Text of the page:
5th Dec 2021

'Mediocre' EU scores low grade for economic reform

  • Italy's Silvio Berlusconi is singled out for particular criticism (Photo: EUobserver)

An influential report due to be unveiled later today (Monday 8 March) by Irish Taoiseach Bertie Ahern has delivered a very downbeat assessment of progress towards the EU's economic goals.

The "Lisbon Scorecard", compiled by the London-based Centre for Economic Reform (CER) assesses progress made by the EU towards the so-called Lisbon objectives, which is the ambitious goal to make the EU the "most competitive, knowledge-based economy in the World by 2010".

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Overall, the report is highly critical of EU leaders for failing to implement the necessary economic reforms that would enable these goals to be met.

The survey concludes, "even the most enthusiastic proponent of the Lisbon agenda can only describe the EU's performance over the last 12 months as mediocre ... After a second consecutive year of disappointing economic growth, it is already apparent that the EU will miss some of its key targets".

Furthermore, the CER believes, "worryingly, EU governments look bereft of new ideas to reinvigorate the reform agenda just as the EU begins a mid-term review of the Lisbon process".

Some ideas that have been advanced, such as creating a commissioner especially to oversee the Lisbon process, are dismissed as "restatements of existing proposals and commitments".

Overall, the EU scores a disappointing 'C' grade for its progress towards its self-imposed goals.

Northern lights

But the picture is not all bleak.

Nordic countries Sweden, Denmark and Finland receive high praise, "scoring well in almost every aspect of the Lisbon agenda".

France and Germany are also commended for pushing through economic reforms, but these reform projects are nevertheless "unlikely to ensure the two countries meet their Lisbon goals".

And the European Commission is praised for "valuable work" on reducing illegal state aid and "pushing forward the financial services action plan".

Ireland, too, has made "rapid progress over recent years".

Heroes and villains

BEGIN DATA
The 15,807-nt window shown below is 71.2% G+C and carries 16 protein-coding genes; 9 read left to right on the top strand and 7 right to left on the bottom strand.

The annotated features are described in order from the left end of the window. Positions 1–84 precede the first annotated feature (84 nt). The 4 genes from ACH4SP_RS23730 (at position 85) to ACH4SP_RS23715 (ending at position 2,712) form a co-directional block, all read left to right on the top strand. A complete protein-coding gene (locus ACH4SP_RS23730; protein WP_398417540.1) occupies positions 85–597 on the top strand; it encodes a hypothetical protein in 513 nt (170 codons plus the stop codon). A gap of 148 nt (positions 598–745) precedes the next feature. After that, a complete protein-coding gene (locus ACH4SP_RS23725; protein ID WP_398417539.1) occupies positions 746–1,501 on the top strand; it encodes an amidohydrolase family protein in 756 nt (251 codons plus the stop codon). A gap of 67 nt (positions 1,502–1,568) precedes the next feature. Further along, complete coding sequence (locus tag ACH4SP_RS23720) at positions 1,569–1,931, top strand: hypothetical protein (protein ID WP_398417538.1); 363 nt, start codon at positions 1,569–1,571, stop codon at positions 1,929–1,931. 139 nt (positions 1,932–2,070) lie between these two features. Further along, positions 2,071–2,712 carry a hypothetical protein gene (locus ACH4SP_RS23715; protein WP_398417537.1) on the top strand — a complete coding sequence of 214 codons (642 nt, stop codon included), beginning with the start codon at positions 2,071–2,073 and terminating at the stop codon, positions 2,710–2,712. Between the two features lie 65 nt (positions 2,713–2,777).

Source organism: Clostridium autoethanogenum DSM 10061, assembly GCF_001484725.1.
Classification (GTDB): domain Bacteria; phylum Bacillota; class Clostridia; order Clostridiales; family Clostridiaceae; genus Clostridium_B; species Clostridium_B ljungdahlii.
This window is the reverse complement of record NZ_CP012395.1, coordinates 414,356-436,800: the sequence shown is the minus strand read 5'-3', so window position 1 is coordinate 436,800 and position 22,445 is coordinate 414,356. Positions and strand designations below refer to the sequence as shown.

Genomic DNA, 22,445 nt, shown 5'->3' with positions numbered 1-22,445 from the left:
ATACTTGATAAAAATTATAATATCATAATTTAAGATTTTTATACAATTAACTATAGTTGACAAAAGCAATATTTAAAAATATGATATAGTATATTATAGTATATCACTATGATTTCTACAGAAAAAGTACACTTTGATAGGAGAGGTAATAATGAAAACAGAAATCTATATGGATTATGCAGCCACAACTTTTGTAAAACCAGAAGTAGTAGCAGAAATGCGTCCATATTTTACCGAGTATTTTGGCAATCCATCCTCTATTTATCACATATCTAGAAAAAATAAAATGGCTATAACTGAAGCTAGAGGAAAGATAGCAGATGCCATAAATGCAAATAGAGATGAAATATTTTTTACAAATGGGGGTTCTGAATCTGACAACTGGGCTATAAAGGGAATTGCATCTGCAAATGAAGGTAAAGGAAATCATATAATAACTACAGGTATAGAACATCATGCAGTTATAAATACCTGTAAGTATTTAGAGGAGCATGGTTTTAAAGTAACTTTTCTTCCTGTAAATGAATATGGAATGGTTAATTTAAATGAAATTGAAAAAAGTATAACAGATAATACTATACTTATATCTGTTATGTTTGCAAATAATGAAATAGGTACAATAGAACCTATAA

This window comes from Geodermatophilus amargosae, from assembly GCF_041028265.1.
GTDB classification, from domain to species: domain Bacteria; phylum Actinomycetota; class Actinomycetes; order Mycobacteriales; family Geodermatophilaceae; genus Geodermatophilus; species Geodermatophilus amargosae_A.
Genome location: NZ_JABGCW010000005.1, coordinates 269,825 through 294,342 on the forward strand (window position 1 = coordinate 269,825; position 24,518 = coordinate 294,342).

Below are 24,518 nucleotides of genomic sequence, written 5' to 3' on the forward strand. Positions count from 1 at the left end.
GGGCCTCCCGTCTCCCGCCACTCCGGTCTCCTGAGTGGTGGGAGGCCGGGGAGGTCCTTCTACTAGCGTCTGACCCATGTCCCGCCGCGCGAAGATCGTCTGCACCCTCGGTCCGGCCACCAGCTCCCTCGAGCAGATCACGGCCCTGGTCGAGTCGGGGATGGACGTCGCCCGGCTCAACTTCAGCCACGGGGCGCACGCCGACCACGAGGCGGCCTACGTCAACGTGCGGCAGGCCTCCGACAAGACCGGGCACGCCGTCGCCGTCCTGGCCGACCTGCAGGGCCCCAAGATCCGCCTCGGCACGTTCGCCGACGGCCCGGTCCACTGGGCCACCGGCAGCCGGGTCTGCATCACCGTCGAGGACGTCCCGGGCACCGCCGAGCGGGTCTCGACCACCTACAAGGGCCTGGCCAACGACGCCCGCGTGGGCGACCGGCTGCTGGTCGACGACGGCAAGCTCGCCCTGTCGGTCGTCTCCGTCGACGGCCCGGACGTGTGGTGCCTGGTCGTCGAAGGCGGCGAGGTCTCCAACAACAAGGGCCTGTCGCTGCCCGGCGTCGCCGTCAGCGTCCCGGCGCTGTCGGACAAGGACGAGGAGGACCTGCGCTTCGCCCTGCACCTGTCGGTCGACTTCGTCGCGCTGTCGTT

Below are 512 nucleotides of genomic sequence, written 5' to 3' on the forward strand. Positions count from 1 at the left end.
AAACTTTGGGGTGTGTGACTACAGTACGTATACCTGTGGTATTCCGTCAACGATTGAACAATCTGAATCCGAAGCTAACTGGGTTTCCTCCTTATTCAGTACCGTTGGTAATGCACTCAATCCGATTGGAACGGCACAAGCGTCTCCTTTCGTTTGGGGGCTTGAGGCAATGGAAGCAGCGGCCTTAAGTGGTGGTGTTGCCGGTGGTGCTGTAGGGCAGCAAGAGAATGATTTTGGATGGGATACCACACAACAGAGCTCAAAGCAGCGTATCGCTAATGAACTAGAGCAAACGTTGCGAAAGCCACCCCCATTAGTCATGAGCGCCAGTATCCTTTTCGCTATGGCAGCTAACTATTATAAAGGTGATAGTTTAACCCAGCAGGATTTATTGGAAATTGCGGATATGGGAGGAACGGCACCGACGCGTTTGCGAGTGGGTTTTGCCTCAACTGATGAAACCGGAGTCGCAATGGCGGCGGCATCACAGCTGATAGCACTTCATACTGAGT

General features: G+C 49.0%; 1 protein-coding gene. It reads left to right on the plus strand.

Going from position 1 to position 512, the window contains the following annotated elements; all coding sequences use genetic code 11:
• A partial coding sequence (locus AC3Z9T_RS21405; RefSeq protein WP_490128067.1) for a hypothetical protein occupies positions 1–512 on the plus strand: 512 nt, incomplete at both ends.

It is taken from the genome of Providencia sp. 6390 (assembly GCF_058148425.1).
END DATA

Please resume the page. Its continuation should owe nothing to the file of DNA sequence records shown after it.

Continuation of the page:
But the real 'villains' of the piece - as the CER terms them - are Italy, Greece and Portugal.

Rome is singled out for particular criticism for appearing "to be sliding backwards".

The report says, "the Berlusconi government regularly talks about the need for radical economic reform, but has made little real progress. Italy's economic performance is steadily deteriorating while, to the outside world at least, its government pursues an idiosyncratic agenda".

As for Portugal and Greece, the two Mediterranean countries "score poorly on most Lisbon measures but at least are pushing through some reforms".

Lisbon in Ljubljana

On the vexed question on how enlargement will affect progress towards the Lisbon goals, the document is even-handed, saying, "it is hard to provide a definitive assessment of the performance of the accession countries".

Some analysts think that the entry of ten new member states will boost the EU's chances of meeting its ambitious targets. Former Danish Prime Minister Poul Nyrup Rasmussen recently told this news site that enlargement would be a "wake-up call" for current EU states.

But others are worried that the less developed economies of the new member states will slow down what progress there is.

The CER reflects this in its report, stating, "the new entrants are starting from a much weaker economic base than the existing EU member states" but its analysis also recognises that "several accession countries are in better shape than some of the existing members".

All eyes on Brussels

Economic reform and the Lisbon agenda will be the main topic for discussion in the forthcoming summit of EU leaders in Brussels on 25-26 March, where everyone will be looking for leaders to provide a new boost to the stalling process.

The European Commission itself is downbeat on the chances for success, blaming the individual member states for the lack of progress and admitting in a recent report that "the Union cannot catch up on the United States as our per capita GDP is 72 percent of our American partner's".

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